Friday, November 6, 2009

Exit Slips

In my Pre-Algebra class the other day, we learned about polygons.  As we learned about the sum of the degrees of the angles and how to solve for missing angle measures I gave the students their normal assignment.  They had about 20 minutes of our block to work collaboratively on their learning.  As my co-teacher and I walked around the room observing the conversations we noticed a few students who seemed to be struggling.  Instead of waiting until tomorrow to correct the assignments and possibly reteach, I gave the students an exit slip.

In a word processing document I already created a quarter sheet to use as an exit slip.(Example)  I then give the students a problem or 2 to do.  This slip is a way for me to gauge the understanding of students on a specific topic or question.  I can check this before the next day and plan for the next day...  Do I need to re-teach or can we correct the assignment and move to the next learning target? In this particular instance, all that was needed the next day was a little clarification on one particular part of the assignment.  We were able to do this right at the beginning of our next time together.  I also allowed them to make corrections on their assignment before we "corrected" the assignment.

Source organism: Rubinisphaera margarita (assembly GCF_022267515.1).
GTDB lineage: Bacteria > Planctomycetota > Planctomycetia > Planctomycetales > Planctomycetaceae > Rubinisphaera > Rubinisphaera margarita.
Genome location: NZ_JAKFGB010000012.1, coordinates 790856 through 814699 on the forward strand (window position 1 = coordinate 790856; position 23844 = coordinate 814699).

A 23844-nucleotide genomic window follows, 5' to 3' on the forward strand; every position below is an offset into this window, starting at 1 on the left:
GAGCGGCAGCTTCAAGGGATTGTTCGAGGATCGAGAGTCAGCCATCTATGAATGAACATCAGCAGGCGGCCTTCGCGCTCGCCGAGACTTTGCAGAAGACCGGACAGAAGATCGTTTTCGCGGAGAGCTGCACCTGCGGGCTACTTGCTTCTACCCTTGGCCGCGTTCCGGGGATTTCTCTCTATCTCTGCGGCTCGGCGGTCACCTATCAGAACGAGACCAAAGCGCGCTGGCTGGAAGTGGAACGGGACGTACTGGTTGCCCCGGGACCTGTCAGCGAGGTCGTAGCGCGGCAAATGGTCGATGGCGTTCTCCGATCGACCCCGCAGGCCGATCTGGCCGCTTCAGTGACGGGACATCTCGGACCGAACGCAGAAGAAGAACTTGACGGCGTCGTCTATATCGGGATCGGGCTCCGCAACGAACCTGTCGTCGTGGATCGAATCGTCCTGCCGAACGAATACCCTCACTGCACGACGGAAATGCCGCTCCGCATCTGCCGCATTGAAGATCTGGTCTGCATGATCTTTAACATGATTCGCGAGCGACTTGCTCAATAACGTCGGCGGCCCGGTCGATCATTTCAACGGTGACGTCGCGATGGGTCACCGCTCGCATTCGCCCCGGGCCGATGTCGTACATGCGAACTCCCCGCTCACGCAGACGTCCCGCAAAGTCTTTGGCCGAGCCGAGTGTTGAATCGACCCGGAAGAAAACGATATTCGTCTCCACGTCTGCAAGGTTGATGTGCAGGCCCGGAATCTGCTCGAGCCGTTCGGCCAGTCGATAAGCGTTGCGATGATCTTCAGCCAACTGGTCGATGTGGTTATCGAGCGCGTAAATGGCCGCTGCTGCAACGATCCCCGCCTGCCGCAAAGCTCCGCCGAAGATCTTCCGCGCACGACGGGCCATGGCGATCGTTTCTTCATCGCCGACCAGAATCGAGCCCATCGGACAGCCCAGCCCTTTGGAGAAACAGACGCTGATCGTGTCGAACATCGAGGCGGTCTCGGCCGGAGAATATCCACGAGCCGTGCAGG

Now, we didn't "grade" the exit slip.  I did however explain to my students the purpose of the slip.  I told them it was a way for me to see how well they understood the content and allow them a chance to improve before the graded assignment was due.  It didn't take more than 3 or 4 minutes and they did it willfully.

I do think there are positive and negative aspects of an exit slip.  I'll start with the negatives:
1. The feedback to students is delayed (probably not until the next day).
2. The change in instruction has to happen the next day.

The positives:
1. The teacher can see how well the students understand a concept before the assignment comes in the basket.
2. Exit slips are a quick way to gather content understanding from students.
3. The teacher can gather feedback from students in an snapshot (Exit Slip) rather than a feature length film (assignment).

Overall, I think exit slips are a great way to find out what students know.  Stay tuned as I explore more ways to formally assess students!


  1. I do this a lot. I tell them its a way to tell me how good I did at teaching that day. Was I clear? Did I make sense?

    I always frame it as making my instruction better for them.

    95% of the time I get honest feedback that tells me what they understand and what they don't understand.

  2. I use exit slips/exit problems as a way to check for understanding with the proviso that students can stop work/leave at the bell if they get it right. Feedback is immediate and the ones who did not pay attention/did not understand but didn't ask questions/didn't care were now faced with a dimemma.